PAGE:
“Sabrina’s Man” by Gilbert Morris

Some of the first romance novels I read were by Gilbert Morris. I especially liked the Cheney Duvall stories he wrote with his daughter. I hadn’t read a novel by him in a while, and it was interesting to read his writing style once again. His are not novels filled with romance and moonlight; but with real people who deal with things in real ways. This was especially evident in this novel.

Oddly, it felt as if I had read it before; though I can’t tell if it is because the plot is like some other book I’ve read, or if it is being re-release. Also, the romance seemed rather awkward and erratic. By the end I was entirely certain why the characters loved each other…I was just told they did. The storyline has some strong evangelistic leanings with various characters encouraging the main ones to turn to Christ. This portion also was a little awkward and erratic.

However, the portrayal of the characters: their naivety, their stubbornness, their resilience, and their faith, were well defined. I believe a character is well-developed when, looking at their past, you can see not only consistent characteristics, but believable ones given their backgrounds. This is one area that Morris excelled in when writing this novel.

I also wondered a bit at the name of the hero, Waco Smith. It seems an odd combination of original and mundane, but perhaps this was intentional.

To be honest, I was surprised to find that he was writing a new series, when he hasn’t yet finished the one I’ve been collecting: The Lion of Judah series. These trace the ancestry of Christ by following the giving and receiving of a medallion with a lion on one side, and a lamb on the other. As this was an intriguing series, I am rather disappointed that he seems to have stopped writing them.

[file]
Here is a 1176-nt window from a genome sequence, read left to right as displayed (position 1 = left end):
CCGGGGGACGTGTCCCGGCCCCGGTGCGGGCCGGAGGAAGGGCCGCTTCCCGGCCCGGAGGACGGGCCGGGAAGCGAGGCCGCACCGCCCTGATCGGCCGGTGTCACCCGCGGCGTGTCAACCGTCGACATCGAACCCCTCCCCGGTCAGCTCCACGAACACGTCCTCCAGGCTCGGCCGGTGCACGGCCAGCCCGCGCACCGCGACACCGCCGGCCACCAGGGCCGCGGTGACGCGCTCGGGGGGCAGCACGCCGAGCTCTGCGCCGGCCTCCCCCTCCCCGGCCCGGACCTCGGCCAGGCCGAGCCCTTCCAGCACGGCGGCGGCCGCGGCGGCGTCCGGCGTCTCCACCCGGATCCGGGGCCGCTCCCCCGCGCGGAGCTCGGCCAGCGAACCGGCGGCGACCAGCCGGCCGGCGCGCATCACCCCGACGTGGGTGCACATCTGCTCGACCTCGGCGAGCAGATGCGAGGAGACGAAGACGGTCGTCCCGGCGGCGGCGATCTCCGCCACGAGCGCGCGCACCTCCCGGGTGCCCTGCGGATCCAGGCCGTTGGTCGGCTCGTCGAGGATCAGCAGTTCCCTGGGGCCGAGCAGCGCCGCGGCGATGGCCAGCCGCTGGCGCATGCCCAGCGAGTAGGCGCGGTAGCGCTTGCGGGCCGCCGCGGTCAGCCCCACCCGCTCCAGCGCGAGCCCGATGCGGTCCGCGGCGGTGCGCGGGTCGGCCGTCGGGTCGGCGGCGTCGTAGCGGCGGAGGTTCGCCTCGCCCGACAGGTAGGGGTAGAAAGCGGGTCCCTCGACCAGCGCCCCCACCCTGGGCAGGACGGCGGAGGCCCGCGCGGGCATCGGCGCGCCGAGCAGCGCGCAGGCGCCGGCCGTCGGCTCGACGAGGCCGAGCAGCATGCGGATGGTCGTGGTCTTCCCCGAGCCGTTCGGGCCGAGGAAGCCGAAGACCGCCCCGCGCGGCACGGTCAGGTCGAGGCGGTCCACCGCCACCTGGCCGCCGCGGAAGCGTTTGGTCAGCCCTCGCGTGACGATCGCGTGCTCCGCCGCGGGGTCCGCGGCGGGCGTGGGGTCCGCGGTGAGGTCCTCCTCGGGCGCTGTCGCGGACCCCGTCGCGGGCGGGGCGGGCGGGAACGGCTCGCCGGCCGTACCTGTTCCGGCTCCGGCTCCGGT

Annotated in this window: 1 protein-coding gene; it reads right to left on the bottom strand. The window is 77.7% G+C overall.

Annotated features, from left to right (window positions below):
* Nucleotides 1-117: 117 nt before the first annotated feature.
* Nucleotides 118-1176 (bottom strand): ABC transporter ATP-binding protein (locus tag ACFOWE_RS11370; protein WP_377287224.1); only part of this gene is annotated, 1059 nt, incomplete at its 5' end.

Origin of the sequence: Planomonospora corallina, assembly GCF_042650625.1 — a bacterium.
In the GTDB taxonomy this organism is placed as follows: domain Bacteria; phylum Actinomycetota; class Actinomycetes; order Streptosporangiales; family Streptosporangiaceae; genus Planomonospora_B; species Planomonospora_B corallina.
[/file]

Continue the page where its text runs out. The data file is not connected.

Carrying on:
Thank you to Net Galley (https://www.netgalley.com/) and Barbour Publishing Inc. for providing me with a copy of this book to read and review.

 

Advertisements

Leave a Reply

Fill in your details below or click an icon to log in:

WordPress.com Logo

You are commenting using your WordPress.com account. Log Out / Change )

Twitter picture

You are commenting using your Twitter account. Log Out / Change )

Facebook photo

You are commenting using your Facebook account. Log Out / Change )

Google+ photo

You are commenting using your Google+ account. Log Out / Change )

Connecting to %s